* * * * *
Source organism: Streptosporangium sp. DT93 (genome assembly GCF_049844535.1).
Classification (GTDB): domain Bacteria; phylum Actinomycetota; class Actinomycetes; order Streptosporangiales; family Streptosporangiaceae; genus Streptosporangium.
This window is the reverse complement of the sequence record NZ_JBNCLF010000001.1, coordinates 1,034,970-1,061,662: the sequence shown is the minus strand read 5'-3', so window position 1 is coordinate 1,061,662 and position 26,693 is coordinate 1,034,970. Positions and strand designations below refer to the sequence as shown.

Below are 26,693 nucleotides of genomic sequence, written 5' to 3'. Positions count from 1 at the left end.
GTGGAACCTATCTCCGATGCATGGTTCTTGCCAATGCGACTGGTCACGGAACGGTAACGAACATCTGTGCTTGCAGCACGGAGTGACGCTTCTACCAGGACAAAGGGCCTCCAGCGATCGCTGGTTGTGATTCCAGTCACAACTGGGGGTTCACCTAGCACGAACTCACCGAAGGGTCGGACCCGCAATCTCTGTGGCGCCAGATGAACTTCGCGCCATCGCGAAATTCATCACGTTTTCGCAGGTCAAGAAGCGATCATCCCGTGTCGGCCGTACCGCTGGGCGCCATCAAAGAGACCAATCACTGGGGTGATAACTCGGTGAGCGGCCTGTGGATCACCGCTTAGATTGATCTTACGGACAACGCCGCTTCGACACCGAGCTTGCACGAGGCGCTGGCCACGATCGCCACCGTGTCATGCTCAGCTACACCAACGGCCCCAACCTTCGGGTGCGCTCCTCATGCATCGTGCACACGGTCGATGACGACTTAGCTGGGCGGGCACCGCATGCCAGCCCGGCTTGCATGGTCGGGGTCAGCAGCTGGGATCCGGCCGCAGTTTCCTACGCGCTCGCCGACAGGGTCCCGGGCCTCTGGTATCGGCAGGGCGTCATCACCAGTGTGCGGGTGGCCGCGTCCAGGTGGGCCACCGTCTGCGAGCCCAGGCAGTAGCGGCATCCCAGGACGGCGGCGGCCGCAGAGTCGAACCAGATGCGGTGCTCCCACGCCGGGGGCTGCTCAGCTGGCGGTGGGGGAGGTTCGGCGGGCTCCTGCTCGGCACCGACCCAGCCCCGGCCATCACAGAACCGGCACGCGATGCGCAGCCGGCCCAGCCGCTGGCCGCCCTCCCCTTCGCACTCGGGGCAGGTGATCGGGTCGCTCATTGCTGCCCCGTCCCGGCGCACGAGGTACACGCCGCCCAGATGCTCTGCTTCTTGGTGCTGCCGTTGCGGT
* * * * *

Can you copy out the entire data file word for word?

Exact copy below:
Source organism: Streptosporangium sp. DT93 (genome assembly GCF_049844535.1).
Classification (GTDB): domain Bacteria; phylum Actinomycetota; class Actinomycetes; order Streptosporangiales; family Streptosporangiaceae; genus Streptosporangium.
This window is the reverse complement of the sequence record NZ_JBNCLF010000001.1, coordinates 1,034,970-1,061,662: the sequence shown is the minus strand read 5'-3', so window position 1 is coordinate 1,061,662 and position 26,693 is coordinate 1,034,970. Positions and strand designations below refer to the sequence as shown.

Below are 26,693 nucleotides of genomic sequence, written 5' to 3'. Positions count from 1 at the left end.
GTGGAACCTATCTCCGATGCATGGTTCTTGCCAATGCGACTGGTCACGGAACGGTAACGAACATCTGTGCTTGCAGCACGGAGTGACGCTTCTACCAGGACAAAGGGCCTCCAGCGATCGCTGGTTGTGATTCCAGTCACAACTGGGGGTTCACCTAGCACGAACTCACCGAAGGGTCGGACCCGCAATCTCTGTGGCGCCAGATGAACTTCGCGCCATCGCGAAATTCATCACGTTTTCGCAGGTCAAGAAGCGATCATCCCGTGTCGGCCGTACCGCTGGGCGCCATCAAAGAGACCAATCACTGGGGTGATAACTCGGTGAGCGGCCTGTGGATCACCGCTTAGATTGATCTTACGGACAACGCCGCTTCGACACCGAGCTTGCACGAGGCGCTGGCCACGATCGCCACCGTGTCATGCTCAGCTACACCAACGGCCCCAACCTTCGGGTGCGCTCCTCATGCATCGTGCACACGGTCGATGACGACTTAGCTGGGCGGGCACCGCATGCCAGCCCGGCTTGCATGGTCGGGGTCAGCAGCTGGGATCCGGCCGCAGTTTCCTACGCGCTCGCCGACAGGGTCCCGGGCCTCTGGTATCGGCAGGGCGTCATCACCAGTGTGCGGGTGGCCGCGTCCAGGTGGGCCACCGTCTGCGAGCCCAGGCAGTAGCGGCATCCCAGGACGGCGGCGGCCGCAGAGTCGAACCAGATGCGGTGCTCCCACGCCGGGGGCTGCTCAGCTGGCGGTGGGGGAGGTTCGGCGGGCTCCTGCTCGGCACCGACCCAGCCCCGGCCATCACAGAACCGGCACGCGATGCGCAGCCGGCCCAGCCGCTGGCCGCCCTCCCCTTCGCACTCGGGGCAGGTGATCGGGTCGCTCATTGCTGCCCCGTCCCGGCGCACGAGGTACACGCCGCCCAGATGCTCTGCTTCTTGGTGCTGCCGTTGCGGT